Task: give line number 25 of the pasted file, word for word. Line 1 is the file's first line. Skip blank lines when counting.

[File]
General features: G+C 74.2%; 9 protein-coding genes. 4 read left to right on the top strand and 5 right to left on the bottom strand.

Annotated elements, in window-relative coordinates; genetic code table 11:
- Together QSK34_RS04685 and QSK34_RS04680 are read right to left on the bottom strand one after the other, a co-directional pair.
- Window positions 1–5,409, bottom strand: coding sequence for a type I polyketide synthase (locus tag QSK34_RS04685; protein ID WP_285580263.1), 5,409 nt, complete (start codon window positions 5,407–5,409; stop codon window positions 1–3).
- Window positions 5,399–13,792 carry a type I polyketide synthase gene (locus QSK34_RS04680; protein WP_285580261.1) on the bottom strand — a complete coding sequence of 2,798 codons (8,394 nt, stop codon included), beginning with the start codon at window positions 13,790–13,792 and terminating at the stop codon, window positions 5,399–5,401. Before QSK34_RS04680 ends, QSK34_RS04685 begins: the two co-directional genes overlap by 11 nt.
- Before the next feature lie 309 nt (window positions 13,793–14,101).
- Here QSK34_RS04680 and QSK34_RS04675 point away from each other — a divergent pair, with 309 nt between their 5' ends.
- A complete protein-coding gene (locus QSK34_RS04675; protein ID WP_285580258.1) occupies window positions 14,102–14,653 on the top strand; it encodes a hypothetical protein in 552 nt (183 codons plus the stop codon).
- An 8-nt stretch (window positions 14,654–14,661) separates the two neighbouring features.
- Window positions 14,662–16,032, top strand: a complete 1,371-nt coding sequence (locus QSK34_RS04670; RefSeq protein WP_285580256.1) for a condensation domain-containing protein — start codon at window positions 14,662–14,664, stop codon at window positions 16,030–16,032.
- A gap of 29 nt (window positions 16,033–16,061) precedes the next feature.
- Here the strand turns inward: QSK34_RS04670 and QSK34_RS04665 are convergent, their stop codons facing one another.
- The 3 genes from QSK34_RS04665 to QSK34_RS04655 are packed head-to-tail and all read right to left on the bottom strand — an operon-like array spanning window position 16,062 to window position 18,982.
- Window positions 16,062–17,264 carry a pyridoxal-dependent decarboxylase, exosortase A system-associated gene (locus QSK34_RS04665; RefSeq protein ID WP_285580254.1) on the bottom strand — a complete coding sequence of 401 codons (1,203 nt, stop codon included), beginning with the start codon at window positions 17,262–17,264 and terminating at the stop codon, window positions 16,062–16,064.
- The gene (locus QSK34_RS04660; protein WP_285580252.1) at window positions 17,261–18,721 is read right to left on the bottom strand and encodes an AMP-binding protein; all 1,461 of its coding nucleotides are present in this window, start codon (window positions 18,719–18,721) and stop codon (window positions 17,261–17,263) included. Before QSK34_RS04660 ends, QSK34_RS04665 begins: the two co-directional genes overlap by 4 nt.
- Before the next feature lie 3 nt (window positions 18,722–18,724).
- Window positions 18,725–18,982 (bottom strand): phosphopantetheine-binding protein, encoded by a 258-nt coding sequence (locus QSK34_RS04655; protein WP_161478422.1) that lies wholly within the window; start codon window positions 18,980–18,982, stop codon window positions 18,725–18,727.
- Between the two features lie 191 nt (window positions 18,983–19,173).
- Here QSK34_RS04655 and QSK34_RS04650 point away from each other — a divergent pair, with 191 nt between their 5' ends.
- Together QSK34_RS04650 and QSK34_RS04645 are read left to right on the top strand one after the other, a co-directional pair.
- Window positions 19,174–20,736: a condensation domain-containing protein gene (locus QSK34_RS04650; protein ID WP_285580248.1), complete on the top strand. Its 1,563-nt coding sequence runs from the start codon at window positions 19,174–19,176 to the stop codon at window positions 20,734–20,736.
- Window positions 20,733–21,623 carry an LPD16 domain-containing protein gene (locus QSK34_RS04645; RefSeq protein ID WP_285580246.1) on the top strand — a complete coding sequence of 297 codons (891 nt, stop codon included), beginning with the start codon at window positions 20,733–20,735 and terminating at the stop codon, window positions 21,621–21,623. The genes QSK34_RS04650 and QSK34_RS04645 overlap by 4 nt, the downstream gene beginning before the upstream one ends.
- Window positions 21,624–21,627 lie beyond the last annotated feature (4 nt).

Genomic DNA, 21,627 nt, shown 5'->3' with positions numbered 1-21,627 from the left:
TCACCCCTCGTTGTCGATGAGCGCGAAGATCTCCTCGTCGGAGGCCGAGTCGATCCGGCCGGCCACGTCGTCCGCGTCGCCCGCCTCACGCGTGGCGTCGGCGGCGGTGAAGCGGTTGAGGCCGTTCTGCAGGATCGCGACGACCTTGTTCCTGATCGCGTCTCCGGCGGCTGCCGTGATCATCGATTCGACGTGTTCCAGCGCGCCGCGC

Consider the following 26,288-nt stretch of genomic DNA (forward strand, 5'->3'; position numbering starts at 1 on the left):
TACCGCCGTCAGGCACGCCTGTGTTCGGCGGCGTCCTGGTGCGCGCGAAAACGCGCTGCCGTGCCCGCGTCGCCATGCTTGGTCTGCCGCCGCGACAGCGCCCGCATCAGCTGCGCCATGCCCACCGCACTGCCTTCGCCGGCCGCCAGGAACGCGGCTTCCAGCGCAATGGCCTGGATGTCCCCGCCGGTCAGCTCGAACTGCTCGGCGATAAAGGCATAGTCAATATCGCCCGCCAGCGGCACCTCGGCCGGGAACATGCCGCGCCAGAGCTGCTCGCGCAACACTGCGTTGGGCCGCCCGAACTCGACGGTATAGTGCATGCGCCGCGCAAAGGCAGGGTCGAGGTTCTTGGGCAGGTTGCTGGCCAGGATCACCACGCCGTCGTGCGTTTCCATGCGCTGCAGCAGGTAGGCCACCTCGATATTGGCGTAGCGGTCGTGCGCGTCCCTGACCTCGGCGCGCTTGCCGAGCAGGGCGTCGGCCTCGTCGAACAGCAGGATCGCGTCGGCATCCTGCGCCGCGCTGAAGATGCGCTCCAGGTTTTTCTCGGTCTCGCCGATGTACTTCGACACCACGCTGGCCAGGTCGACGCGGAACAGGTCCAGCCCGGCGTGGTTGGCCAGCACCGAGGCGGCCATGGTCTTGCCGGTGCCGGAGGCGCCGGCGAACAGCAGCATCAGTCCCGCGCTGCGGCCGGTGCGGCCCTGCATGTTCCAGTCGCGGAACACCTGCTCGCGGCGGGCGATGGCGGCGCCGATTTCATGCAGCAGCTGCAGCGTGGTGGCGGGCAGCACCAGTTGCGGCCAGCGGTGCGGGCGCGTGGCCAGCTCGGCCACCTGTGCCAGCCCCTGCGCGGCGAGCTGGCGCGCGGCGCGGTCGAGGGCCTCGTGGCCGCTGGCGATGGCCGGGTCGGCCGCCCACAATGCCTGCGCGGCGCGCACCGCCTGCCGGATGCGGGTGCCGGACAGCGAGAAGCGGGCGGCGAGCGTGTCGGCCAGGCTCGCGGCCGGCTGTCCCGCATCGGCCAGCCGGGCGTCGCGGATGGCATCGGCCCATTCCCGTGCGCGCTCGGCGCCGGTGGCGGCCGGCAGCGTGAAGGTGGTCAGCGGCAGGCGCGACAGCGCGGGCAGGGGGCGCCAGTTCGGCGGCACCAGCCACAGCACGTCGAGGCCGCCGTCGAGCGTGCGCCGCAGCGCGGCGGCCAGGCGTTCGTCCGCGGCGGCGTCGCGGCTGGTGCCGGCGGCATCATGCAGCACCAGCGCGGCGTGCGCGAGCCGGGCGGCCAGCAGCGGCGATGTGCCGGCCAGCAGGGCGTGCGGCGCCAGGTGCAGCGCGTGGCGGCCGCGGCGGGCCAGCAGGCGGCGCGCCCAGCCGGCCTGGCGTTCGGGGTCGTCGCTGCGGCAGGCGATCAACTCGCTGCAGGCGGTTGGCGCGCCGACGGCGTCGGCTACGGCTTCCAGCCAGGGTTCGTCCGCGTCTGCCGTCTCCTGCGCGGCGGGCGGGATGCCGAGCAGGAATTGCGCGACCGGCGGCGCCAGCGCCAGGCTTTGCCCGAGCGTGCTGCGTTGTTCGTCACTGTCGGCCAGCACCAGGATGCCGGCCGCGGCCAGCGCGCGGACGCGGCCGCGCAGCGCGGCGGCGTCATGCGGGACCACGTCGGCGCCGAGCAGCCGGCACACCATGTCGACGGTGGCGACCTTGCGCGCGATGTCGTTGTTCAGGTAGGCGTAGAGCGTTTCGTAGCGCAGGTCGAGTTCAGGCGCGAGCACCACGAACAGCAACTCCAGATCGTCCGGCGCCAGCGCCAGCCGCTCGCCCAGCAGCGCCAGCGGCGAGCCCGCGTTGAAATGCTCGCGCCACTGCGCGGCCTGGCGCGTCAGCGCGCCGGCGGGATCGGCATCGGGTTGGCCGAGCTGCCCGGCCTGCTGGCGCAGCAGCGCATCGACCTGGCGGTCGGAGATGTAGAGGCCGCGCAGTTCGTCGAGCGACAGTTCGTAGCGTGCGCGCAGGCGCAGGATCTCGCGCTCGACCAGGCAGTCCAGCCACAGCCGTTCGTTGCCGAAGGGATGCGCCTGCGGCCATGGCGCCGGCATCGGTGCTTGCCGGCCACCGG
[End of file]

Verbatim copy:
TCACCCCTCGTTGTCGATGAGCGCGAAGATCTCCTCGTCGGAGGCCGAGTCGATCCGGCCGGCCACGTCGTCCGCGTCGCCCGCCTCACGCGTGGCGTCGGCGGCGGTGAAGCGGTTGAGGCCGTTCTGCAGGATCGCGACGACCTTGTTCCTGATCGCGTCTCCGGCGGCTGCCGTGATCATCGATTCGACGTGTTCCAGCGCGCCGCGC